Answer: I'm thinking of all the jam you'll be making soon...yum! It's great that you're going to grow a wide variety of fruit plants, since some should bear soon (strawberries and raspberries) and others won't bear fruit for a few years (peaches and apples). It sounds like you could use a good book on home-gardening fruit guide. I can recommend a couple of great books and some web sites for you to peruse, and I suggest that you check out our database, too. "Fruits and Berries for the Home Garden" by Lewis Hill (Storey Publications, ISBN: 0882667637) is a great reference guide, as is the Cornell University publication "The Home Fruit Planting", a 46 page illustrated bulletin available for only $5.95 via their website:
Informational websites are numerous; check out St. Lawrence Nursery's on-line planting guide and catalog offerings as well as the Cornell University website above.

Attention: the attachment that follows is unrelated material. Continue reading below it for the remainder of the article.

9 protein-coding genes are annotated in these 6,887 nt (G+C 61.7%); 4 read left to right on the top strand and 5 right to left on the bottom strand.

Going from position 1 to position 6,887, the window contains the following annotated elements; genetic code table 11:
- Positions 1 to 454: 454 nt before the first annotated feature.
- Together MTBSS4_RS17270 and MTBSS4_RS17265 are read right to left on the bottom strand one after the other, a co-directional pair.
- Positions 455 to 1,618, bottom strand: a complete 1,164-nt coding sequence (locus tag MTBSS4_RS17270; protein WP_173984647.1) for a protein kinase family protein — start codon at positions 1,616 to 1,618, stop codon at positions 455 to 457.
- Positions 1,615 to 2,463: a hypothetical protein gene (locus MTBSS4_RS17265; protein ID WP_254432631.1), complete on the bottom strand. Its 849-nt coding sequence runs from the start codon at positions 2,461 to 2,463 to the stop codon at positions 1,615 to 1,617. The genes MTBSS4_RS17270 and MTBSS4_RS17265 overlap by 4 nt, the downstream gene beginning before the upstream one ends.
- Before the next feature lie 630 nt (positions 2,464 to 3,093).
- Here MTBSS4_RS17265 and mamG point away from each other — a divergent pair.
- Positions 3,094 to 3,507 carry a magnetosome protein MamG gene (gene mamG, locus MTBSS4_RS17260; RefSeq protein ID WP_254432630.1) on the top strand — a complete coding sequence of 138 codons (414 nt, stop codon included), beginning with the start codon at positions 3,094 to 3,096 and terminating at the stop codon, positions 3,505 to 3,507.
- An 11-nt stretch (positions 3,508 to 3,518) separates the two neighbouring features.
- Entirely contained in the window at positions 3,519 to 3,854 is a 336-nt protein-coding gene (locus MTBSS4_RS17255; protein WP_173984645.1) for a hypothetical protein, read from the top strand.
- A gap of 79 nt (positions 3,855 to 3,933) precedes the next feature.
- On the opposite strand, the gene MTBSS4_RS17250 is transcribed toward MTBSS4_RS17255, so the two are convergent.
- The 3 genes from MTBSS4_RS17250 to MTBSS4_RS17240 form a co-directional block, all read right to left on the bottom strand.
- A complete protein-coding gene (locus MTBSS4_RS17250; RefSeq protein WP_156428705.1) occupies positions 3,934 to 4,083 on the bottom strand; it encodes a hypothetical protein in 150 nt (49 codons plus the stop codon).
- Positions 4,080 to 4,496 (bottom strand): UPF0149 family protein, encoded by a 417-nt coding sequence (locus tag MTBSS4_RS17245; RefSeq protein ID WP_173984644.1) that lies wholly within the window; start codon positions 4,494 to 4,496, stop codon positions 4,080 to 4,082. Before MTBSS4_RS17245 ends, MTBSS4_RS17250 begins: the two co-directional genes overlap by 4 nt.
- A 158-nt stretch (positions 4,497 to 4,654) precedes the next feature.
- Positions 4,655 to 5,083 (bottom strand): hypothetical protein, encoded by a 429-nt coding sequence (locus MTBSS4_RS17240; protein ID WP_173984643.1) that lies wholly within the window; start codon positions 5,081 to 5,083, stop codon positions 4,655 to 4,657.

To answer your specific questions, it's best to improve soil all around the planting area, not just the planting holes, especially if the soil has extreme characteristics (poorly drained, droughty, clay, gravel, etc.). If it's like this and you improve the soil just in the planting hole, often the plants' roots won't want to leave the good soil - they may as well be planted in a pot. Roots of plants/trees should be spread out in a natural pattern the planting trench. The only berries that might produce this year are strawberries (day-neutral or "everbearing" varieties), but you should have a good crop of strawberries and raspberries next year, and perhaps bush cherries and gooseberries as well. There are lots of ways to train strawberry plants, and one method is to leave only 4 daughter plants per mother plant and pinch off the rest. You can read about the reasons behind different training methods in the recommended texts/ webistes to determine which will work for you. Have fun!
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